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How many comedians does it take to eat a lightbulb? Only one if it's Abigoliah Schamaun, whose push-the-envelope stand-up routine is punctured (hope that word isn't tempting fate) by "sideshow" shocks such as pulling an acupuncture needle all the way through her hand and eating fire (although that one didn't happen at her Glasgow gig, much to the relief of Blackfriars' low ceiling; she opted to set her hand ablaze instead).
Those physically masochistic acts chime with the ballsy personality that emerges from the dirty jokes, filthy stories and unflinching observations that form the spoken-word part of her act. Most of these involve her promiscuity at home back in Harlem or on tour anywhere the comedy muse takes her. This is a show where the easily offended should be given a 500-metre restraining order.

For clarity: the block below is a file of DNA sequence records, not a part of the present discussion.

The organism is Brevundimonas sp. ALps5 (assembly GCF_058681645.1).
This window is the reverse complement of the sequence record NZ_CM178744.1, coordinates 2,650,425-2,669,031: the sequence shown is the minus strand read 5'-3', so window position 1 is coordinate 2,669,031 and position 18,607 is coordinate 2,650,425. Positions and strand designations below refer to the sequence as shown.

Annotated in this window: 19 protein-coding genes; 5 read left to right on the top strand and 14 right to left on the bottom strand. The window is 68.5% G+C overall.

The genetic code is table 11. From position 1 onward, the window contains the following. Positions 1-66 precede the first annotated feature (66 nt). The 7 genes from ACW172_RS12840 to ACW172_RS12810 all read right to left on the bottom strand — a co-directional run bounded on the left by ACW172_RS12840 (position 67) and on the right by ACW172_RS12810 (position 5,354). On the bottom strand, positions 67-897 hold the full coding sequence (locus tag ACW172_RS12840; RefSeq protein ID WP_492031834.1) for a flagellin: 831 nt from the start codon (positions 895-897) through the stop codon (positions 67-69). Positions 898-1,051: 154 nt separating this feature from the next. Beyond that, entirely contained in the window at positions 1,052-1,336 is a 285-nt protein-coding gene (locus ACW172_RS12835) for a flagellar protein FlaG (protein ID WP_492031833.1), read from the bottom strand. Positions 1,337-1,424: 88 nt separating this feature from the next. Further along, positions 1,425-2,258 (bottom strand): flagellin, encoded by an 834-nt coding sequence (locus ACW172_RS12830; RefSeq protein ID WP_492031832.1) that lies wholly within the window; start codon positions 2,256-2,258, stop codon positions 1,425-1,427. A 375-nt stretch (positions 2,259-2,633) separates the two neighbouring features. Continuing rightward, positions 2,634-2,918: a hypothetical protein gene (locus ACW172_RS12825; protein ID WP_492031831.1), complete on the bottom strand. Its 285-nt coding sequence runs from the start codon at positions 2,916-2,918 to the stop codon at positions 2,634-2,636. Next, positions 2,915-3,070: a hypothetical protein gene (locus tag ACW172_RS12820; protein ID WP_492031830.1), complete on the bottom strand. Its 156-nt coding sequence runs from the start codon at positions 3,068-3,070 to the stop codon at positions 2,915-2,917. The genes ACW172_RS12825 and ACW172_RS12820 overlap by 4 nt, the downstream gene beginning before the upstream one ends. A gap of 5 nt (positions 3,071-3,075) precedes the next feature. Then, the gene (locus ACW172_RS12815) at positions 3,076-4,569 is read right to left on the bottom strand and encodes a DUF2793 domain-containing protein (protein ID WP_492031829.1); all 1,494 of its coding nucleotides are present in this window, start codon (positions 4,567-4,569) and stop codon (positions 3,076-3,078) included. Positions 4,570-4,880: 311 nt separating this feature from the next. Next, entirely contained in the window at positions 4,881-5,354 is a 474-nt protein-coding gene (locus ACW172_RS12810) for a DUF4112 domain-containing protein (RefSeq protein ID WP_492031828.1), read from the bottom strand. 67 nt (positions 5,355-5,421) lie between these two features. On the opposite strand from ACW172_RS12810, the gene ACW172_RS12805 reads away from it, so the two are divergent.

She namechecks George Carlin as the comedian who inspired her to walk down this explicit career path, and there's definitely a spark of him in what she does, Denis Leary too in the way she'll spot the shock value of a gag but twist it into something revealingly personal and, crucially, very funny. For an hour, Blackfriars feels like an edgy downtown New York venue, and the International part of Glasgow Comedy Festival's title rings true.